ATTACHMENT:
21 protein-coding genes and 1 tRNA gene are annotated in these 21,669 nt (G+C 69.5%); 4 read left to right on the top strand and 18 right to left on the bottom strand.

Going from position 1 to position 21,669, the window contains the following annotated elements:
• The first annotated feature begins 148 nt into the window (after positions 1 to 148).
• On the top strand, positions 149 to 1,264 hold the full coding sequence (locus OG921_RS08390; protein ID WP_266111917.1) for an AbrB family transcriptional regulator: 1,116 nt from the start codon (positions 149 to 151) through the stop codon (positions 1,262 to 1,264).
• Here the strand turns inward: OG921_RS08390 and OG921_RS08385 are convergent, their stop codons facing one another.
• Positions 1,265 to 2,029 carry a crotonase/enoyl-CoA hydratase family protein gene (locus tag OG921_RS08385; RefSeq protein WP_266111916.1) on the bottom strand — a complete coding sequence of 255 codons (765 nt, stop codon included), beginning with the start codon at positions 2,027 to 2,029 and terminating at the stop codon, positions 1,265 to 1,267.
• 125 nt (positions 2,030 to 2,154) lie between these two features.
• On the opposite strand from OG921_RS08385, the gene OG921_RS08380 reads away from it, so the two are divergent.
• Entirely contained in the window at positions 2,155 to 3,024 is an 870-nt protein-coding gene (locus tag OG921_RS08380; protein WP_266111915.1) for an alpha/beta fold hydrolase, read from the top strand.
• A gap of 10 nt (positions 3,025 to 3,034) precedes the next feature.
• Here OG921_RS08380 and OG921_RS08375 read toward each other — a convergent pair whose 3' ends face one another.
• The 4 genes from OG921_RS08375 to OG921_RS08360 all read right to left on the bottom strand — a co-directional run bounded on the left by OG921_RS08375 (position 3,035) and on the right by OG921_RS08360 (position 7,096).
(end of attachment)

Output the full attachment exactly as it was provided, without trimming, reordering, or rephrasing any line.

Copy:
21 protein-coding genes and 1 tRNA gene are annotated in these 21,669 nt (G+C 69.5%); 4 read left to right on the top strand and 18 right to left on the bottom strand.

Going from position 1 to position 21,669, the window contains the following annotated elements:
• The first annotated feature begins 148 nt into the window (after positions 1 to 148).
• On the top strand, positions 149 to 1,264 hold the full coding sequence (locus OG921_RS08390; protein ID WP_266111917.1) for an AbrB family transcriptional regulator: 1,116 nt from the start codon (positions 149 to 151) through the stop codon (positions 1,262 to 1,264).
• Here the strand turns inward: OG921_RS08390 and OG921_RS08385 are convergent, their stop codons facing one another.
• Positions 1,265 to 2,029 carry a crotonase/enoyl-CoA hydratase family protein gene (locus tag OG921_RS08385; RefSeq protein WP_266111916.1) on the bottom strand — a complete coding sequence of 255 codons (765 nt, stop codon included), beginning with the start codon at positions 2,027 to 2,029 and terminating at the stop codon, positions 1,265 to 1,267.
• 125 nt (positions 2,030 to 2,154) lie between these two features.
• On the opposite strand from OG921_RS08385, the gene OG921_RS08380 reads away from it, so the two are divergent.
• Entirely contained in the window at positions 2,155 to 3,024 is an 870-nt protein-coding gene (locus tag OG921_RS08380; protein WP_266111915.1) for an alpha/beta fold hydrolase, read from the top strand.
• A gap of 10 nt (positions 3,025 to 3,034) precedes the next feature.
• Here OG921_RS08380 and OG921_RS08375 read toward each other — a convergent pair whose 3' ends face one another.
• The 4 genes from OG921_RS08375 to OG921_RS08360 all read right to left on the bottom strand — a co-directional run bounded on the left by OG921_RS08375 (position 3,035) and on the right by OG921_RS08360 (position 7,096).